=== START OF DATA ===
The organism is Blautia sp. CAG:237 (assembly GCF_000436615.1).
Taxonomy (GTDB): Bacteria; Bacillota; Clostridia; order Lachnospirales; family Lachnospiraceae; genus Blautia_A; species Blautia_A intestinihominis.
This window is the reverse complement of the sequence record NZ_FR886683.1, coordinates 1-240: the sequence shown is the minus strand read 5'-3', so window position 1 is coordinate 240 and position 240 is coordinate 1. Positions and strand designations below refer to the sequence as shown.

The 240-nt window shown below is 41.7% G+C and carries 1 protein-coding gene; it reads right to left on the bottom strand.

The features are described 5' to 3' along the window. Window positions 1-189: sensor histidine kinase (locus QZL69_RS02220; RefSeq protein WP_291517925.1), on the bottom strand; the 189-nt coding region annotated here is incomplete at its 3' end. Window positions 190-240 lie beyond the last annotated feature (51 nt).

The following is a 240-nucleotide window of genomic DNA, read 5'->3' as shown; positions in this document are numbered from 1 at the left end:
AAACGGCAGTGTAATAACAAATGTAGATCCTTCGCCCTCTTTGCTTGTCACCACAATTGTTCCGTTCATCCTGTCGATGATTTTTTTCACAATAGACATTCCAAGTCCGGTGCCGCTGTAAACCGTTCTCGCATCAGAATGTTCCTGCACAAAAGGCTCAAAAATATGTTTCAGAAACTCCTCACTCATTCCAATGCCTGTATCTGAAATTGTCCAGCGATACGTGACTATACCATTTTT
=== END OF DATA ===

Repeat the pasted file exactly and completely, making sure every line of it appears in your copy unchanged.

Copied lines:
The organism is Blautia sp. CAG:237 (assembly GCF_000436615.1).
Taxonomy (GTDB): Bacteria; Bacillota; Clostridia; order Lachnospirales; family Lachnospiraceae; genus Blautia_A; species Blautia_A intestinihominis.
This window is the reverse complement of the sequence record NZ_FR886683.1, coordinates 1-240: the sequence shown is the minus strand read 5'-3', so window position 1 is coordinate 240 and position 240 is coordinate 1. Positions and strand designations below refer to the sequence as shown.

The 240-nt window shown below is 41.7% G+C and carries 1 protein-coding gene; it reads right to left on the bottom strand.

The features are described 5' to 3' along the window. Window positions 1-189: sensor histidine kinase (locus QZL69_RS02220; RefSeq protein WP_291517925.1), on the bottom strand; the 189-nt coding region annotated here is incomplete at its 3' end. Window positions 190-240 lie beyond the last annotated feature (51 nt).

The following is a 240-nucleotide window of genomic DNA, read 5'->3' as shown; positions in this document are numbered from 1 at the left end:
AAACGGCAGTGTAATAACAAATGTAGATCCTTCGCCCTCTTTGCTTGTCACCACAATTGTTCCGTTCATCCTGTCGATGATTTTTTTCACAATAGACATTCCAAGTCCGGTGCCGCTGTAAACCGTTCTCGCATCAGAATGTTCCTGCACAAAAGGCTCAAAAATATGTTTCAGAAACTCCTCACTCATTCCAATGCCTGTATCTGAAATTGTCCAGCGATACGTGACTATACCATTTTT